What’s generally good for you vs what meets a need: Balancing explicit instruction vs problem/project-based learning in computer science classes

September 16, 2019 at 7:00 am 6 comments

Lauren Margulieux has posted another of her exceptionally interesting journal article summaries (see post here). Her post summarizes recent article asking which is more effective: Direct instruction or learning through problem-solving-first (like in project-based learning or problem-based learning — or just about any introductory computer science course in any school anywhere)? Direct instruction won by a wide margin.

Lauren points out that there are lots of conditions when problem-solving-first might make sense. In more advanced classes where students have lots of expertise, we should use a different teaching strategy than what we use in introductory classes. When the subject matter isn’t cognitively complex (e.g., memorizing vocabulary words), there is advantages to having the students try to figure it out themselves first. Neither of these conditions are true for introductory computer science.

This is an on-going discussion in computing education. Felienne Hermans had a keynote at the 2019 RStudio Conference where she made an argument for explicit direct instruction (see link here). I made an argument for direct instruction in Blog@CACM last November (see post here). Back in 2017, I recommended balancing direct instruction and projects (see post here), because projects are clearly more motivating and authentic for computer science students, while the literature suggest that direct instruction leads to better learning — even of problem-solving skills.

Lately, I’ve been thinking about this question with a health metaphor. Let me try it here:

Everybody should exercise, right? Exercise provides a wide variety of benefits (listed in a fascinating blog post from Freakonomics from this June), including cardiovascular improvements, better aging, better sleep, and less stress. But if you have a heart problem, you’re going to get treatment for that, right? If you’re having high cholesterol, you should continue to exercise (or even increase it), but you might also be prescribed a statin.  If you have a specific need (like a vitamin deficiency), you address that need.

Students in computing should work on projects. It’s authentic, it’s motivating, and there are likely a wide range of benefits. But if you want to gain specific skills, e.g., you want to achieve learning objectives, teach those directly. Don’t just assign a big project and hope that they learn the right things there. If you want to see specific improvement in specific areas, teach those. So sure, assign projects — but in balance. Meet the students’ needs AND give them opportunities to practice project skills.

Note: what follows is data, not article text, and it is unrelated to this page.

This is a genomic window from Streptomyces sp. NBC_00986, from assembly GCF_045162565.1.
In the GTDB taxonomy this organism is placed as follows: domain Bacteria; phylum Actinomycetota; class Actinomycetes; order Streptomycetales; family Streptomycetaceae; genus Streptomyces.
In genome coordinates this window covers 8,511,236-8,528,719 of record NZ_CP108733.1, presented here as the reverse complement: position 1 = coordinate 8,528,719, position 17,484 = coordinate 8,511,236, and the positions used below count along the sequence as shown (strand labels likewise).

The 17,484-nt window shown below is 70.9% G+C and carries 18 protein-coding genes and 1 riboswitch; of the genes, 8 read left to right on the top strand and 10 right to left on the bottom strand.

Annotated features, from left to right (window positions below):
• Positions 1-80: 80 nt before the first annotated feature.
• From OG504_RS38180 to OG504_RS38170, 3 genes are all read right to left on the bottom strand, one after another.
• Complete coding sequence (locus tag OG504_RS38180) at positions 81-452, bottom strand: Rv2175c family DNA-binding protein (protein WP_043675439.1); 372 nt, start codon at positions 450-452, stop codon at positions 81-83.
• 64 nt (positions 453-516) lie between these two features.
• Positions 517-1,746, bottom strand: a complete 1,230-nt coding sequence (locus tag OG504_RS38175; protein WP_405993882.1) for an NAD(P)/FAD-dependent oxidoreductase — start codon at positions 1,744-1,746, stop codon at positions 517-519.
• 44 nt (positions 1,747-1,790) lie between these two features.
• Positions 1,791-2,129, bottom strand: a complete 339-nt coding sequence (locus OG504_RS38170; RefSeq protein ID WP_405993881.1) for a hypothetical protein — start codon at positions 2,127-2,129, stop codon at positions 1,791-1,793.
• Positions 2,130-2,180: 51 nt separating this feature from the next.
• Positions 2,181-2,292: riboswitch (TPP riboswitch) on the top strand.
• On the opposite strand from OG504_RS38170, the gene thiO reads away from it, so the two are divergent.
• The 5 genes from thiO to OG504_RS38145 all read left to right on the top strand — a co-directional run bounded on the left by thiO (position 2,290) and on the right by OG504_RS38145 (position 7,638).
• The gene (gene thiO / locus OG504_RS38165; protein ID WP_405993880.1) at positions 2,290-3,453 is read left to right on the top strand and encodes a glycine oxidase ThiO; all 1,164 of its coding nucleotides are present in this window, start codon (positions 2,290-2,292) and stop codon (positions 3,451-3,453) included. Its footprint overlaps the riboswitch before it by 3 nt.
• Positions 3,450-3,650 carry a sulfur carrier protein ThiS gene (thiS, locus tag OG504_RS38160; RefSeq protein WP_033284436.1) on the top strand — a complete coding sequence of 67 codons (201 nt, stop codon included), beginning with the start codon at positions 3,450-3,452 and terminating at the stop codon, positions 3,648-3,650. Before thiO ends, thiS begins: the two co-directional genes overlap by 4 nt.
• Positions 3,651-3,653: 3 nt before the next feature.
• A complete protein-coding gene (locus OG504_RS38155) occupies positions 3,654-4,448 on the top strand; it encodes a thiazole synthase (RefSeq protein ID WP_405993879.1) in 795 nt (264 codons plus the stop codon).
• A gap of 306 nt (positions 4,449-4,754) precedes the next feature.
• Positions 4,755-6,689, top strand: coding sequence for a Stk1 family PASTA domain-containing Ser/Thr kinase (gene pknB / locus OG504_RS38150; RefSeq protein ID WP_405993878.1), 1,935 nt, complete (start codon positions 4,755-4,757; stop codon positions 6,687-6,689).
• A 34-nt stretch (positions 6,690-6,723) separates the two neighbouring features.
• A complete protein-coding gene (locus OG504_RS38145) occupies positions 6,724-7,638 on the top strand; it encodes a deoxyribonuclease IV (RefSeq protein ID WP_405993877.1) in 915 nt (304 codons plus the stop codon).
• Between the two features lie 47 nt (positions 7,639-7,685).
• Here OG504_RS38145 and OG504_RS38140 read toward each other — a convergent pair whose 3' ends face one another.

And when you teach explicitly: Always, ALWAYS, ALWAYS use active learning techniques like peer instruction. It’s simply unethical to lecture without active learning.

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6 Comments Add your own

  • 1. Briana Morrison  |  September 16, 2019 at 12:07 pm

    THIS. Also compare to learning to play a musical instrument. Yes, some do learn on their own (by ear, learning some song they want to play), but do they have the foundational knowledge? How long does it take them to learn the next song? Can they read music? Couldn’t they also learn by being given direct instruction where they learn to read music, learn foundational knowledge AND learn to play the song they want? Yes, they may have to start with Twinkle, Twinkle Little Star, but given the right instruction (and goal) they will also get to the song they want to play (perhaps simplified) but they will also be able to play so many more…

    Reply
  • 2. Josh Sheldon  |  September 19, 2019 at 11:10 am

    Absolutely – nicely written

    Reply
    • 3. Josh Sheldon  |  September 19, 2019 at 11:12 am

      Also, was just having a very similar discussion with a friend also in the Learning Sciences (and from a constructionist school) about the need to play scales (many times) until they’re built into muscle memory.

      Reply
  • 4. Holly  |  October 25, 2019 at 3:51 am

    I’m a massive fan of the PRIM method (from Sue Sentance)
    Either in the classroom or in private tuition, we start with looking at my code, then they adapt it, and once they have confidence they find themselves creating their own. It still bemuses me that we’re teaching what is in essence a language in this topic (albeit a logical math based one) and we don’t engage with our MFL colleagues who have a great system for scaffolding.

    Reply
    • 5. Mark Guzdial  |  October 25, 2019 at 8:04 pm

      Holly, could you explain the term “MFL”?

      Reply
      • 6. Holly  |  October 26, 2019 at 3:24 am

        Yes, sorry – Modern Foreign Languages

        Reply

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